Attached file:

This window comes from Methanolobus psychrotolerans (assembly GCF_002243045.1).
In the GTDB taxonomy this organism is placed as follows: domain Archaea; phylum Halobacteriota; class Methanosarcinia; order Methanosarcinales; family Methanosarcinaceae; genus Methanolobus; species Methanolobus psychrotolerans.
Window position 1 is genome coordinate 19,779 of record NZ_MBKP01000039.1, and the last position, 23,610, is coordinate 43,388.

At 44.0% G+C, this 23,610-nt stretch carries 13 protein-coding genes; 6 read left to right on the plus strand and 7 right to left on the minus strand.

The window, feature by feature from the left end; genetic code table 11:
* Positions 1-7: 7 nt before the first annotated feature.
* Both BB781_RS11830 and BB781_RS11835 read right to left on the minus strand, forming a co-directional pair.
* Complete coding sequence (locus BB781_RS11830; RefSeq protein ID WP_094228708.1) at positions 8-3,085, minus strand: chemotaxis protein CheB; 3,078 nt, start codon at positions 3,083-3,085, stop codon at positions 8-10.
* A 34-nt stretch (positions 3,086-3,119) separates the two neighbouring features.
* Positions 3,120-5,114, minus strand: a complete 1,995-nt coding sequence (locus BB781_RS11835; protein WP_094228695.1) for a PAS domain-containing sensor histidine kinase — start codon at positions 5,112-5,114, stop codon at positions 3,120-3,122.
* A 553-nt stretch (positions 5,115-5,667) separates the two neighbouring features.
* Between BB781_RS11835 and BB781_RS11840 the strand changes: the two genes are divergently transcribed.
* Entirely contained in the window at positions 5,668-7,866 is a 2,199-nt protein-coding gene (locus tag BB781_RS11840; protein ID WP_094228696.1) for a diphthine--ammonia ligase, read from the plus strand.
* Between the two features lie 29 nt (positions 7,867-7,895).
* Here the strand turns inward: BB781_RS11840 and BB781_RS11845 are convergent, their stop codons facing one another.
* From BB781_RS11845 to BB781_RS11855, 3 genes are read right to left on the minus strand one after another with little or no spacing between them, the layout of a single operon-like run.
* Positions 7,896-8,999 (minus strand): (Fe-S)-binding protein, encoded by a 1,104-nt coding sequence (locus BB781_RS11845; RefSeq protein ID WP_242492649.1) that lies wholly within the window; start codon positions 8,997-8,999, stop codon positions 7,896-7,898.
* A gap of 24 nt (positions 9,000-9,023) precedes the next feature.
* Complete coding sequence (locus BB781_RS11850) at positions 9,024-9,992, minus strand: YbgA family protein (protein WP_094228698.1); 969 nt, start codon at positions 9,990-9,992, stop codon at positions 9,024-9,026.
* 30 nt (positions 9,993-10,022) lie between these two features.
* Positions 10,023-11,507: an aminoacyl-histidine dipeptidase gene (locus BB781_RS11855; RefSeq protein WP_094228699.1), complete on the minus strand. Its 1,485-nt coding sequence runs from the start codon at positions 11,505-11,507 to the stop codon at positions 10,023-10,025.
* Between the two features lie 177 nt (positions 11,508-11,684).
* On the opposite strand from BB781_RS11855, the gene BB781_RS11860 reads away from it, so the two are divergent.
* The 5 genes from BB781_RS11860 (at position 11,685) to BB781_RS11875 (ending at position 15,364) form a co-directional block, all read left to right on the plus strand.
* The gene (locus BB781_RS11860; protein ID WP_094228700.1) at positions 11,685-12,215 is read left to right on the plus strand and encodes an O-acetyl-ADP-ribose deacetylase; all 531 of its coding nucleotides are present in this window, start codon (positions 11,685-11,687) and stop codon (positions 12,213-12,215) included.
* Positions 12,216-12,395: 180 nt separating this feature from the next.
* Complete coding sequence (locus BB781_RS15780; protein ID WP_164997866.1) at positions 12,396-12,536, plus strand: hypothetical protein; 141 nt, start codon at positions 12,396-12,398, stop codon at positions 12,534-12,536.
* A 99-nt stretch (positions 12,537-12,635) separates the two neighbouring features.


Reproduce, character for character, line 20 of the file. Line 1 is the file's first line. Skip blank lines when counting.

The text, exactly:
* 30 nt (positions 9,993-10,022) lie between these two features.